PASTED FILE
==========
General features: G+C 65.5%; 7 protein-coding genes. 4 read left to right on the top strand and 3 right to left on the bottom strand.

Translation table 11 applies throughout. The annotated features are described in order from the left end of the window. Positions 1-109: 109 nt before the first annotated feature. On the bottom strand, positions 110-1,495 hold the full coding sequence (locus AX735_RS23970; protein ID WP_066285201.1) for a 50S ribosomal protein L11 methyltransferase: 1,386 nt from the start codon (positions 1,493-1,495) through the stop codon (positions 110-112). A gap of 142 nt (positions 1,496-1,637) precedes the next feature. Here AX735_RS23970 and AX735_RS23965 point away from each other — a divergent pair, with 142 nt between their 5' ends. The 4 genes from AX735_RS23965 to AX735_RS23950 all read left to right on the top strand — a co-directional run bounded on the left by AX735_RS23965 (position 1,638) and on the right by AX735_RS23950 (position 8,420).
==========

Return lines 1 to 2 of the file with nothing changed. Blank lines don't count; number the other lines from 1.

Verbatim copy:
General features: G+C 65.5%; 7 protein-coding genes. 4 read left to right on the top strand and 3 right to left on the bottom strand.

Translation table 11 applies throughout. The annotated features are described in order from the left end of the window. Positions 1-109: 109 nt before the first annotated feature. On the bottom strand, positions 110-1,495 hold the full coding sequence (locus AX735_RS23970; protein ID WP_066285201.1) for a 50S ribosomal protein L11 methyltransferase: 1,386 nt from the start codon (positions 1,493-1,495) through the stop codon (positions 110-112). A gap of 142 nt (positions 1,496-1,637) precedes the next feature. Here AX735_RS23970 and AX735_RS23965 point away from each other — a divergent pair, with 142 nt between their 5' ends. The 4 genes from AX735_RS23965 to AX735_RS23950 all read left to right on the top strand — a co-directional run bounded on the left by AX735_RS23965 (position 1,638) and on the right by AX735_RS23950 (position 8,420).